Consider that if you have four family members in your selection room today selecting a casket for their loved one, there is a good chance that two or more of those individuals may be cremated in the future. What message are you sending those consumers with your current selection room?
Today's leading funeral homes are doing more than adding a few cremation caskets with an urn display. They are creating an environment for those families to evaluate the many choices they have for services and memorialization – helping to educate what is often a first-time cremation family. How? Using imagery, video presentations, and take-home information in a well-lit, comfortable setting. 4. Technology merchandising Variety is the spice of life, and today's consumers have more choices than ever before. (Can you believe the number of different toothbrushes or breakfast cereals available in our supermarkets today? Who buys all of this stuff?)
The same families selecting a casket in your selection room, that's who.
And today, you can offer families an unprecedented variety using technology-aided merchandising. Unlike the casket litho book or flower or vault catalogs, with technology your families can quickly narrow down their search to exactly what they're looking for. How quickly can you turn to the section of blue caskets with velvet interior in the litho book?
With a technology solution, your supplier's entire product line is available to merchandise for families. This type of solution can also help counter the variety and choice provided by internet or brick-and-mortar casket stores. 5. Say goodbye to the selection room Many funeral homes have realized that the vast amount of space used to display merchandise can be better utilized in some other way. Many former selection rooms have been converted to banquet or gathering rooms, additional chapels, kitchens, children's rooms or offices.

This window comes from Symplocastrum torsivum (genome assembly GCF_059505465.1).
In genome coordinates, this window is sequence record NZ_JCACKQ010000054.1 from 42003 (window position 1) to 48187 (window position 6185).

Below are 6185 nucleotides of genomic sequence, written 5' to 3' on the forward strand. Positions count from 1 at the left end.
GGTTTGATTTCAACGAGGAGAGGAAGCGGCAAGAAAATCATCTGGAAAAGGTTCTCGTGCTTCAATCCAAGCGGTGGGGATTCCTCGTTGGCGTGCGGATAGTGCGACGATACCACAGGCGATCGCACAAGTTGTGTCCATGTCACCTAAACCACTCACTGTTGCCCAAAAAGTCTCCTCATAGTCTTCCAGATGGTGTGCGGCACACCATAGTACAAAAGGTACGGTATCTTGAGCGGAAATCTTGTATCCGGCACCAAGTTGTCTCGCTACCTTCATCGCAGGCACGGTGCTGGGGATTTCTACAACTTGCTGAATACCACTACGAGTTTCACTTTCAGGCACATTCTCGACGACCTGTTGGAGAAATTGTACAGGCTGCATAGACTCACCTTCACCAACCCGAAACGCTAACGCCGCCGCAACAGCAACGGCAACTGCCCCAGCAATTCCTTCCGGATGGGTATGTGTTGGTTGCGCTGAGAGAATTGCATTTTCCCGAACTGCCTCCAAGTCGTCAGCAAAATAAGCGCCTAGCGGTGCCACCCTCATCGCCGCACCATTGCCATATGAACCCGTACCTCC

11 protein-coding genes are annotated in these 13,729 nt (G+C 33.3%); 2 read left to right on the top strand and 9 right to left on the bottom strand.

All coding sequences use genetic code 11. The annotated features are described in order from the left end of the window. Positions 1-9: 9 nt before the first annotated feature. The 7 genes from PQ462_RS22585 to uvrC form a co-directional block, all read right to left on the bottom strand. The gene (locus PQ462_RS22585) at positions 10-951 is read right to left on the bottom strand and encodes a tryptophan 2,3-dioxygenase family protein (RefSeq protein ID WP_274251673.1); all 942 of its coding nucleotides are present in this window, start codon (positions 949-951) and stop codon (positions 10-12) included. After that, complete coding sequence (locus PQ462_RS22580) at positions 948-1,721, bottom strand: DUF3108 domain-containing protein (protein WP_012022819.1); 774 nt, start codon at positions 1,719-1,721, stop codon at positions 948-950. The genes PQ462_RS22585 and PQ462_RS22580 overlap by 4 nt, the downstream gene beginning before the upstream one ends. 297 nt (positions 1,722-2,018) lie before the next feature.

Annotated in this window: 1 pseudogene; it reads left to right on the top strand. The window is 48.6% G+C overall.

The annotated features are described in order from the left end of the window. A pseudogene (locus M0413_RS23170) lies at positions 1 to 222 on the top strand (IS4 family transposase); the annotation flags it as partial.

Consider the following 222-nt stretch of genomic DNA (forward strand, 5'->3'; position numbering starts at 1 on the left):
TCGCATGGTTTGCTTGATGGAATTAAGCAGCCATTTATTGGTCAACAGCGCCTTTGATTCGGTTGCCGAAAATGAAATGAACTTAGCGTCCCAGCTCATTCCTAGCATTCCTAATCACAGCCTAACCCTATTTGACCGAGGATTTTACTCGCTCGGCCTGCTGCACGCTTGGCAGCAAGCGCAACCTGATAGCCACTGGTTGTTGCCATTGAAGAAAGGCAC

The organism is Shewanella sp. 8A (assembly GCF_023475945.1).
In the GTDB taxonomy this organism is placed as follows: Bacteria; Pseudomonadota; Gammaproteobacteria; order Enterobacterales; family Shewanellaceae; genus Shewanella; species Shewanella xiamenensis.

If you decide to broaden your services to include any of these types of offerings, you may have the choice of building an expansion or reconfiguring your current facilities. Considering the cost and time it takes to build, more and more funeral homes are transforming their selection room into a space that creates new value-added services for families. In addition to the new revenue opportunities, eliminating the selection room can create an immediate savings on inventory.
Technology-based arrangement systems were introduced a decade ago and these systems continue to gain wide acceptance, even in states where a certain number of caskets are required to be on-hand. Article presented by; Marty Strohofer director of creative marketing at Aurora Casket Company. He has worked with hundreds of funeral homes on merchandising, retailing, and marketing strategies and is a frequent speaker at industry events. Visit the Aurora website for online seminars covering the topics in this letter.